Our educational focus is not on what children need to know, but on what they have the right to explore and learn.

We believe children have the right to:

Express feelings • Make choices • Get dirty • Be respectful • Be successful • Make mistakes • Ask questions • Solve their own problems • Change their environment • Test their own ideas and theories • Build new understandings • Make friends • Find meaning • Play without interruption • Learn self-help skills • Have nutritious foods • Be respected • The truth • Be loved • Make a mess • Explore • Be clean • Be heard • Sleep when tired • Explore and discover • Play by self • Be alone • Be comforted • Be self-expressive • To dislike • Not participate • Be nurtured • Eat when hungry • Be creative • Investigate • Set own space • Be themselves • Say “no” • Be shy • Make suggestions • Be loud • Cheer • Cry • Be strong • Be weak • Try new things • Be taught • Be included • Be safe • Have self-control • Teach each other • Learn good manners • Have their feelings validated • Have healthy, tasty foods to eat • Explore without time-limits • Be who they are • Feed themselves • Work at own pace • Be encouraged, not forced • Speak • Play with friends • Have their cultures respected • Make peace with one another • Learn about logical consequences • Safe playgrounds • Socialize outside their classroom • Contribute to their own educational experiences • Have a Reggio-inspired classroom • Determine when they are ready for potty training • Negotiate • Write letters • Sing out of tune • Dance • Make music • Believe in fairies • Choose what they wear to school • Fix their room • Plant seeds and watch them grow • Develop their own hypotheses • Jump in puddles • Splash water • Mix up new colors • Make silly jokes • Watch the clouds go by • Pick wild flowers • Roll in the grass • Have caring teachers • Learn from books • Believe in magic • Be who they are • Use play as a way of learning • Dream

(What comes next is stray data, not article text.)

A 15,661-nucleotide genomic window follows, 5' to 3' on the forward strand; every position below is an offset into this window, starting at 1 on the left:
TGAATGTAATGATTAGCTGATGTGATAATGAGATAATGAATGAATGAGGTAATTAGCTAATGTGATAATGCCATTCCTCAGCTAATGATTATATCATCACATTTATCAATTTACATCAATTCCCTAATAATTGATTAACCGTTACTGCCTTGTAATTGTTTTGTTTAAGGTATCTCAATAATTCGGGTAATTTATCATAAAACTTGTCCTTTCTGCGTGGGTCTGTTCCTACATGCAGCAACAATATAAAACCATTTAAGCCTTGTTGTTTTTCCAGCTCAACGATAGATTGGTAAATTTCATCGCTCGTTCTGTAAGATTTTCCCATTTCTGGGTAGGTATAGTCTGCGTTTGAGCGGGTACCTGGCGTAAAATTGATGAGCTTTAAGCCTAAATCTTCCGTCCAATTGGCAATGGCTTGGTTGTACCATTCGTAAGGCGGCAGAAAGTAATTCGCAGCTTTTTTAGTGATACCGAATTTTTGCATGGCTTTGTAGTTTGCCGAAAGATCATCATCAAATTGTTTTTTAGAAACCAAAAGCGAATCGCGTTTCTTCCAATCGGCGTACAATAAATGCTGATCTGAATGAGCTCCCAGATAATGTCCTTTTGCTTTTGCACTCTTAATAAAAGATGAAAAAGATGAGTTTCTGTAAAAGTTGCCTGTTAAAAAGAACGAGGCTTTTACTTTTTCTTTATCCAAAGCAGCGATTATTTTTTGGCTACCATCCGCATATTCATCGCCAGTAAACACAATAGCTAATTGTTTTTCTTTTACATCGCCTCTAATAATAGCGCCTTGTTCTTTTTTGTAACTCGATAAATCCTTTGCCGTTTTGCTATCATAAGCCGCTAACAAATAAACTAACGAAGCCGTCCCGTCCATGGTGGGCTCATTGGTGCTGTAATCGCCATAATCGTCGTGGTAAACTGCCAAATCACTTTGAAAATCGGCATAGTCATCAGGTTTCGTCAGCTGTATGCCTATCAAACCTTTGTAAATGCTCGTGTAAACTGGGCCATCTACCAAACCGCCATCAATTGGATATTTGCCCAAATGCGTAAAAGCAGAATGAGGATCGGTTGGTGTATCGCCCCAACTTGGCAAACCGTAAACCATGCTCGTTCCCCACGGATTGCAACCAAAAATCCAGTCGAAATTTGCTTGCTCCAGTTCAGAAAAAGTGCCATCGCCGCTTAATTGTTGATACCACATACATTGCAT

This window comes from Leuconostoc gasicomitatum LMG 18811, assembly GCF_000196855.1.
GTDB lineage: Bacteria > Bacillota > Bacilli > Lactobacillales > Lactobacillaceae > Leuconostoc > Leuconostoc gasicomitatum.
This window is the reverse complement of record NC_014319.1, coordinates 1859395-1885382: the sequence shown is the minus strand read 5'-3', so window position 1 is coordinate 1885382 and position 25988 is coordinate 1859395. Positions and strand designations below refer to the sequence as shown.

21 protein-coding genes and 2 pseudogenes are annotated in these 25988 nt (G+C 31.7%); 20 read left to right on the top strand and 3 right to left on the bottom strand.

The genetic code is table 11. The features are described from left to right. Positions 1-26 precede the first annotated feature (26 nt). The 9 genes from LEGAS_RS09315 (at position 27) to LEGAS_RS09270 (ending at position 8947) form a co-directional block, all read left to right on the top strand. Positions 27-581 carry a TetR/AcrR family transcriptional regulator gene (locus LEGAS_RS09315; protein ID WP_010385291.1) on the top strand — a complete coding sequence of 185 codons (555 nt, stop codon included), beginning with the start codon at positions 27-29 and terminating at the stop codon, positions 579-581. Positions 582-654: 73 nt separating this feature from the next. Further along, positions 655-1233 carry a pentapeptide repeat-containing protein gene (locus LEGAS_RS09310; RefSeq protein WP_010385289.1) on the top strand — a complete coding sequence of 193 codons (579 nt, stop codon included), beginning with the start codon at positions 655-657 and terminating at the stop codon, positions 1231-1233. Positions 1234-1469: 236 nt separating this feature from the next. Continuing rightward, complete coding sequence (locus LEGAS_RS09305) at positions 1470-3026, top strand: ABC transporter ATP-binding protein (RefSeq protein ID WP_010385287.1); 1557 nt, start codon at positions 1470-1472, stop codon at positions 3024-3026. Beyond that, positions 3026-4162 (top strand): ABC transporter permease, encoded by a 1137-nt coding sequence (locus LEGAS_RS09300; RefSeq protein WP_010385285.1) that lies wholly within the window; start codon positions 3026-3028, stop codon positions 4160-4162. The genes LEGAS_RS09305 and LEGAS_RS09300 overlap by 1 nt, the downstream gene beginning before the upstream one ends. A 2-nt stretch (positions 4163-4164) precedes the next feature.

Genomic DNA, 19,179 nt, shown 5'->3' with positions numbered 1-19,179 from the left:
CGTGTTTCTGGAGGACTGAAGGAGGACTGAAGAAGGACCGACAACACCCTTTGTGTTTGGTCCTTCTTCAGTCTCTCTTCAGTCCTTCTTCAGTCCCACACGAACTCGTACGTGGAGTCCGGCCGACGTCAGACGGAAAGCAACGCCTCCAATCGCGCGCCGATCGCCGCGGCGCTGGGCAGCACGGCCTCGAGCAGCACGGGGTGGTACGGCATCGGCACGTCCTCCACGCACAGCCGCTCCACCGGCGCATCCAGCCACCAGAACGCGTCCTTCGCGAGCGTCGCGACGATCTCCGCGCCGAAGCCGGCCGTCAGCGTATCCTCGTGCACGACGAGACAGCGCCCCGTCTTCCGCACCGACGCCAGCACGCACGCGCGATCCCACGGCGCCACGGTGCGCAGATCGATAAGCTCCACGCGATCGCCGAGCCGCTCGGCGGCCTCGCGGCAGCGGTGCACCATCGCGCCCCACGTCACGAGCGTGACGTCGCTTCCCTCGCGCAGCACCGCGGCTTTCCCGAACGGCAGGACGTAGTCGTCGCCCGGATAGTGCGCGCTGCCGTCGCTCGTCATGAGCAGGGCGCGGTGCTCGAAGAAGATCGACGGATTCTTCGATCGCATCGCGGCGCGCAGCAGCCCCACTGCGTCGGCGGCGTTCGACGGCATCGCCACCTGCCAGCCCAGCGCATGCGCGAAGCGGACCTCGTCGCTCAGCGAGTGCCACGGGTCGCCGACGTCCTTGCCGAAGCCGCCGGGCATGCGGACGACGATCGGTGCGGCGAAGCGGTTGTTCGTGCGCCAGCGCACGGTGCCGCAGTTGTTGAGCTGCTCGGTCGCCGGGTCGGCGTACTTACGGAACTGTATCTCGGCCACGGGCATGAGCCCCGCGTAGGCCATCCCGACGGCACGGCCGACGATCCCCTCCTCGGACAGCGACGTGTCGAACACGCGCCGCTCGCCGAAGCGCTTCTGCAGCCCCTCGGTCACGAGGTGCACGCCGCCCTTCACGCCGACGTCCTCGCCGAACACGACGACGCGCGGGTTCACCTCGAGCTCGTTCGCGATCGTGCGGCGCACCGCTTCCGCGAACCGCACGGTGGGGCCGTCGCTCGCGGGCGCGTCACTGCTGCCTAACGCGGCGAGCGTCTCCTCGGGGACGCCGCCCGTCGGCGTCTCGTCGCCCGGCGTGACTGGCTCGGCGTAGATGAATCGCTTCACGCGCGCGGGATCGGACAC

Infants and Toddlers (Birth – Three)

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Preschool (3 – 5) 

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Infants and Toddlers (Birth – Three)

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Preschool (3 – 5) 

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Teachers develop a classroom schedule that respects children’s natural rhythms–avoiding excessive transitions that cut into the flow of sustained play and deepened learning. Maintaining continuity and flow means:

  • Reducing to a minimum the number of group transitions from one activity to another.
  • Allowing significant amounts of time for uninterrupted free play and project work.
  • Building flexibility into the classroom schedule to accommodate the extended interest of children in certain activities.
  • Allowing for flexible teacher supervision between indoors and outdoors, enabling one teacher to facilitate small group work in the classroom while the other teacher supervises the larger group on the playground or piazza.
  • Helping children with classroom maintenance routines to reduce prolonged cleanup times.
  • Creating fun ways to move as a group from one activity to another, avoiding any feeling of regimentation (e.g., imitating the movement of animals as opposed to walking obediently in a straight line).

Our image of the child guides how we organize our day. As a community, we must devise schedules that respect children’s natural rhythms, avoiding excessive transitions that cut into the flow of sustained play and deepened learning. Schedules should be flexible to accommodate children’s extended interest in a certain experience.